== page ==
Many of us have old systems, which have processor power and memories that are laughable in this day and age. Now imagine using a latest operating system on the same old configuration. Lucid Puppy version 5.0.1 is the answer.
Lucid Puppy or LuPu is a very light-weight Linux distro with its installation file occupying a mere 128 MB on your hard disk and it can run on just 128 MB of RAM with on a 166 MHz processor.
On booting for the first time, you get an option to either boot automatically or pressing F2 lists all the boot options. Within a couple of minutes you come to the LiveCD desktop with the First Run Configuration menu giving you details about setting your location, time, date etc. The desktop is cluttered with icons which are self explanatory thanks to the impressive illustrations.
Double clicking on the Install icon opens up a tab which informs you about the two ways in which you can install Puppy Linux, ie., either by a Universal installer or by a BootFlash USB installer. Installation process is a bit buggy, but not as difficult as some other distributions such as Arch Linux. During the installation, you are prompted to create appropriate partitions using GParted which allows you to quickly delete and then partition your hard drive. The partition creation is followed by the GRUB installation process which leads the way to package installation.
The desktop shows the install button inspite of installing the distro from the disc. We tried rebooting, but the install icon remains. There is a menu button on the bottom left hand corner, mimicking Windows. But an annoying aspect is that this same menu is displayed when we right click anywhere on the desktop thus making it redundant. Desktop settings allow you to tweak the font size, change the wallpaper, change the theme, etc easily.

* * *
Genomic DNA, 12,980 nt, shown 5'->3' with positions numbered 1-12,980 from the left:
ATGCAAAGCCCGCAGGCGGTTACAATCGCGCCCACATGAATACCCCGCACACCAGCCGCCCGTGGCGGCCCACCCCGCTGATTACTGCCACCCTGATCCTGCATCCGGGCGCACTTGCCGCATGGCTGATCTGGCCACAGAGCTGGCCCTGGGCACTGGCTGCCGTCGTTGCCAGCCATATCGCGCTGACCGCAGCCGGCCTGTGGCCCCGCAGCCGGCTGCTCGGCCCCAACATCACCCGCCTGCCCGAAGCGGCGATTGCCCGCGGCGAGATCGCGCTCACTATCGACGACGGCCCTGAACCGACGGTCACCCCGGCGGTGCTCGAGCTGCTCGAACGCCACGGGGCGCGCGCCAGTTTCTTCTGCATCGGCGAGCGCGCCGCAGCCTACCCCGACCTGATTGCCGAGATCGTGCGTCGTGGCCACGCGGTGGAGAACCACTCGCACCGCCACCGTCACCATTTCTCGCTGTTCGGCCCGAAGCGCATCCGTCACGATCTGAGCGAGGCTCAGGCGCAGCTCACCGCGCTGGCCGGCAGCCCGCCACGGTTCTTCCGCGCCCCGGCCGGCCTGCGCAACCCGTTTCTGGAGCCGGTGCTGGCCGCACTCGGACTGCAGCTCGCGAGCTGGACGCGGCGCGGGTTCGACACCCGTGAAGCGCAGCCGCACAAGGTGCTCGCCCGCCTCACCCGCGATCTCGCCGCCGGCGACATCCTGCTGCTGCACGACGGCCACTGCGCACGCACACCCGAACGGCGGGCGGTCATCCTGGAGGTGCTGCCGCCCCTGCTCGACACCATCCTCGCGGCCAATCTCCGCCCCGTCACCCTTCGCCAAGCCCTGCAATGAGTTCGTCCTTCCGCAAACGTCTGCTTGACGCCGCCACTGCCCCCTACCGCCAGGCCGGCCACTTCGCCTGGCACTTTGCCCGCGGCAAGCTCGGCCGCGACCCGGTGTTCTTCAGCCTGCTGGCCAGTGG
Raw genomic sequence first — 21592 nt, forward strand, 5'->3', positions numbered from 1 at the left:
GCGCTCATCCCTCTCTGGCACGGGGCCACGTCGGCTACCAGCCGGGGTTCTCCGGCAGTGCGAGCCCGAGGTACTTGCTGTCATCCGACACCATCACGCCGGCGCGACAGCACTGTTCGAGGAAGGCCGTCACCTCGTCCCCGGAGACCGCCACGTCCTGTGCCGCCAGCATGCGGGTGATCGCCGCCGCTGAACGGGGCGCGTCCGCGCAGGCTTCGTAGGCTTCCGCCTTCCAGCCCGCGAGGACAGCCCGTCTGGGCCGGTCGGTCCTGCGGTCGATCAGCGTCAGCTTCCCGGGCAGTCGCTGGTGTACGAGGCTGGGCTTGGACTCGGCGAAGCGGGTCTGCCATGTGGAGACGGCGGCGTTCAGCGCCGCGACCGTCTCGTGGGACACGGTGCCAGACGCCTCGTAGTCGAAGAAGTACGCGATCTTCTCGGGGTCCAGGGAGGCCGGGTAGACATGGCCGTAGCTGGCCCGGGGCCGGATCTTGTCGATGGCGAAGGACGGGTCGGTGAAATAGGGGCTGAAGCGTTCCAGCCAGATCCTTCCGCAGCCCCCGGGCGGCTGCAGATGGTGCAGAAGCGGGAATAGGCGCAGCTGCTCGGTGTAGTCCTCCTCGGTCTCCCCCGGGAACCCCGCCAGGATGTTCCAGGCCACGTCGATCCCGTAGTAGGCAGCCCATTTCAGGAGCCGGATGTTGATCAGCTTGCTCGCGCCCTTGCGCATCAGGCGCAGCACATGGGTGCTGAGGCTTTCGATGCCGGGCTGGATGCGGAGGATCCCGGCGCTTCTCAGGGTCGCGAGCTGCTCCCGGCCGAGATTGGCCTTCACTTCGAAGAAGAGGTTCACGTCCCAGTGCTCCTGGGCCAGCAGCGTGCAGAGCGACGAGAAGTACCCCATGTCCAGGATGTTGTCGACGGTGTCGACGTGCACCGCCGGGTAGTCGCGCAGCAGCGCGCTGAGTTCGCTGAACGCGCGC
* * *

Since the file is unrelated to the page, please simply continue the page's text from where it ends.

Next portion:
For a minimalistic Linux distro, LuPu does not compromise on the number of applications it offers. You have all the regular applications for email, internet, office, etc. Of course, it is not advisable to run the system on the extreme minimum configurations as some applications may then run slow. One aspect which we found annoying was the internet setup. You have to manually connect to the internet, something that could have been automated.
Using Quickpet, you can install new apps on your desktop. PET refers to Puppy Extra Treats and is another package management system. It is neatly divided into tabs like popular pets, internet pets, useful pets, drivers and update which give you the option to download applications based on your choice under each tab.
It also has a menu called Fun which has engaging games like the Rubiks cube, TileBox etc. Also for a distro that is so light, its community is super active having over 20,000 registered users with over 400,000 articles on the forums.
Although this distro is light, its performance is quite good. It can even run off a USB drive. It is ideal to be used as a recovery drive or an OS on a low end system.